I came back from a weekend away to find that Nick Carr had picked a fight with Tim O’Reilly about Google, and whether the company’s size and market power has been a result of network effects. This argument was a sort of spin-off of an issue that came up earlier in the week, when Hugh McLeod pondered the topic of “cloud computing” and whether it could produce a giant monopoly. O’Reilly argued that it likely wouldn’t, because it doesn’t benefit from network effects in the same way that Google does.
Nick took issue with this line of argument, asking:
“Is the network effect really the main engine fueling Google’s dominance of the search market? I would argue that it certainly is not.”
In fact, he says categorically that Google’s rise to dominance has “nothing to do with the network effect.”
I don’t know why a smart guy like Nick would make an argument like that, but I think he’s totally wrong. Let’s review what the network effect means: As Tim describes it, it refers to systems that “get better the more people use them,” which is a pretty good paraphrasing of the Wikipedia definition as well as other definitions you can find in various places. The classic example used is the telephone, which becomes more useful the more people use it.
Nick says that this doesn’t describe Google at all:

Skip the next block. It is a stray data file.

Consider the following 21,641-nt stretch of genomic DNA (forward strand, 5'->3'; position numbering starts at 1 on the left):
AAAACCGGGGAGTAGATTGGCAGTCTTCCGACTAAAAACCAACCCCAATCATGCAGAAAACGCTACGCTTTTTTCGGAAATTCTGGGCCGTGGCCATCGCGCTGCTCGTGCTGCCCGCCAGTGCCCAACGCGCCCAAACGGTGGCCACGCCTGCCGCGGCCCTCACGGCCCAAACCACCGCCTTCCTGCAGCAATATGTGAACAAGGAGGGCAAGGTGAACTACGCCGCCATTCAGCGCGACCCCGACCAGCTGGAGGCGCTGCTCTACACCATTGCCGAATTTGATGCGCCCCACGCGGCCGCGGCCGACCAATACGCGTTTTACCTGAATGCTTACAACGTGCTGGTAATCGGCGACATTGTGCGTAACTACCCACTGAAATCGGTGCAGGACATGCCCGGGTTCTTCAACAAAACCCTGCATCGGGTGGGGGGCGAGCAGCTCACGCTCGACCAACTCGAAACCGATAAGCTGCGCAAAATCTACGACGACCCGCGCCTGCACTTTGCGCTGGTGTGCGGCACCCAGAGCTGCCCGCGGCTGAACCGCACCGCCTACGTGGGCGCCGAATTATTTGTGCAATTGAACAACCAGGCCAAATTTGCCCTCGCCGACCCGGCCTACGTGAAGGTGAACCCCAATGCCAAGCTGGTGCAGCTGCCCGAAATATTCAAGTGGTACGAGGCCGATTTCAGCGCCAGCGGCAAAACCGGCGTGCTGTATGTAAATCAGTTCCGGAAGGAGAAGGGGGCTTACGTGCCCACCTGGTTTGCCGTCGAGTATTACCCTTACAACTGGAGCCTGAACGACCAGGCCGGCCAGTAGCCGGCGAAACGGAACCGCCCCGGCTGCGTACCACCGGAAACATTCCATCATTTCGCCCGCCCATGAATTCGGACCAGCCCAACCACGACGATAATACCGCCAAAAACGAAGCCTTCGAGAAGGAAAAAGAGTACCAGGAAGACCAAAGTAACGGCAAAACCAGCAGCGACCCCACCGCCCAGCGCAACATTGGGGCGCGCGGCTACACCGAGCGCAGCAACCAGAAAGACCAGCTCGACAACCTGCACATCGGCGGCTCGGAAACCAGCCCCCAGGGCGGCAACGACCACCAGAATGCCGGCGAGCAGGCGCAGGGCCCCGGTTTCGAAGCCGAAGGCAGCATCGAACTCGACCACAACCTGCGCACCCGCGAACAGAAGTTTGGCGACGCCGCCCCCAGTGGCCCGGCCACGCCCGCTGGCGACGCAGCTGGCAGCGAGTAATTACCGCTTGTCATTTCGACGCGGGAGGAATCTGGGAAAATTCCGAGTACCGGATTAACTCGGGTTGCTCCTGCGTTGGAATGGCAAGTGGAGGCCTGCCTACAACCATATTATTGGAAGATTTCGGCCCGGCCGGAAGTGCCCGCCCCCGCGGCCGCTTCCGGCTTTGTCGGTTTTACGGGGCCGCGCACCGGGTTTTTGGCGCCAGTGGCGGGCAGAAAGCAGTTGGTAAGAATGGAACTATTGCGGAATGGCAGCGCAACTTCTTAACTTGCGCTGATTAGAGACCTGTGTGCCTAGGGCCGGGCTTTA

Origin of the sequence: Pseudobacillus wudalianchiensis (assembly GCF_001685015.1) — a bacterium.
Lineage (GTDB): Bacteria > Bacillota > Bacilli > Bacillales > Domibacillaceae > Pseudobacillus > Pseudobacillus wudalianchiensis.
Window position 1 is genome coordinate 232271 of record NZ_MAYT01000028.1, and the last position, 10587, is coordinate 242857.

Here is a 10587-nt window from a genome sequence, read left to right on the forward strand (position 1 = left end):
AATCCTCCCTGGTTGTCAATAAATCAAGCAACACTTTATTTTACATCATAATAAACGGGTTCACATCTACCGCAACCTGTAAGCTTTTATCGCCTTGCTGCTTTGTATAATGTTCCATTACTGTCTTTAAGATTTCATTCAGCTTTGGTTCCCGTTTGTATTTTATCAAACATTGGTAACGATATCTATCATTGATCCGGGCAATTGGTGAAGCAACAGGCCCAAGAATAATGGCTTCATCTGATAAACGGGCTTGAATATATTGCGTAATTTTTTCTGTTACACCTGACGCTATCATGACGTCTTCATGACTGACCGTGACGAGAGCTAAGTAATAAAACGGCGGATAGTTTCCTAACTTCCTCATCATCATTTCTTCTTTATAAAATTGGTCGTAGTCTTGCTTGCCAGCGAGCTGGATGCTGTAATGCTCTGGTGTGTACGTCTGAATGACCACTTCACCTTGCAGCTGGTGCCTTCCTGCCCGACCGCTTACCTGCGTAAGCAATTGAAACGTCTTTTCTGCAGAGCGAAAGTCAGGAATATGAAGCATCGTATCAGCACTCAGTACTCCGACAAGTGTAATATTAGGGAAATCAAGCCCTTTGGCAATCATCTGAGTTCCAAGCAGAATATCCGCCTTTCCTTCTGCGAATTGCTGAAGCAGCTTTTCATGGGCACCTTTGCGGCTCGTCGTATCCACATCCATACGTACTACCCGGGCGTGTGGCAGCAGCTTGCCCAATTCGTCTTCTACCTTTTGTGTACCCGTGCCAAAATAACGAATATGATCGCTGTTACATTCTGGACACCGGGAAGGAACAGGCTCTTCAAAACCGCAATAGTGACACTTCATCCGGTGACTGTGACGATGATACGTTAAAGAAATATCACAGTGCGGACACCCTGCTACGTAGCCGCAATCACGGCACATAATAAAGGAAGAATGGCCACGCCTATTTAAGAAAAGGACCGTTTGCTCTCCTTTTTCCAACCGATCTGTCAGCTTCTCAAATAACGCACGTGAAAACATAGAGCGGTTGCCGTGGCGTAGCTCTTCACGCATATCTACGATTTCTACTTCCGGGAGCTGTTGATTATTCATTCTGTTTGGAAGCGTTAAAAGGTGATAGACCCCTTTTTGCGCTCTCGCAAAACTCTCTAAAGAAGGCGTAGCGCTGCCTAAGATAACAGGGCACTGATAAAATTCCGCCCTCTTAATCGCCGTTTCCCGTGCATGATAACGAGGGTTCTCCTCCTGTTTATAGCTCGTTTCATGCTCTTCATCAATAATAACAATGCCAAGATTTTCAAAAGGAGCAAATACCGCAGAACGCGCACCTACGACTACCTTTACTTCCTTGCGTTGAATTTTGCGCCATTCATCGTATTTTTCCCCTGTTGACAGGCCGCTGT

“The fact that my neighbor uses Google’s search engine, rather than Yahoo’s or Microsoft’s, does not increase the value of Google’s search engine to me, at least not in the way that my neighbor’s use of the telephone network or of Facebook would increase the value of those services to me… Indeed, if everyone other than myself stopped using Google’s search engine tomorrow, that would not decrease Google’s value to me as a user.”
I think Nick is being disingenuous here, and/or splitting rhetorical hairs. To argue that Google doesn’t benefit from the network effect is to deliberately miss the point. Google’s strategic point of differentiation from other sites was the fact that PageRank does a better job of determining worthwhile links. And how does it do that? By measuring how many sites (and which ones) point to them. The more sites, the higher the page ranks. I’m simplifying it, but that’s pretty close to how it works.
That is at least as strong an example of the network effect as the telephone, and probably more so. It’s true that it doesn’t matter whether Nick’s neighbours use Google or not. That’s because Nick is deliberately focusing on Google the search engine — the little box with the search button — and trying to distract you from the other Google: the indexing engine that produces those links, and uses powerful network effects to do so.
I think part of the problem is that the network effect we’re talking about doesn’t really belong to Google per se — it’s inherent in the nature of the Web. But let’s go back to what Nick originally said: He said that Google’s rise to dominance had “nothing to do with the network effect.” That’s just plain wrong. Google may not have invented the thing that produced the network effect (i.e., the Web), but it came up with algorithms that took advantage of that effect better than anyone else.
I’m not sure why Nick wants to pretend that network effects don’t exist, or that they didn’t play a role in Google’s rise to prominence, but he’s going to have to do a whole lot better than that.
Tim O’Reilly has responded to Nick’s post, and as far as I can tell he says pretty much the same thing that I did, but better — and somewhat longer :-)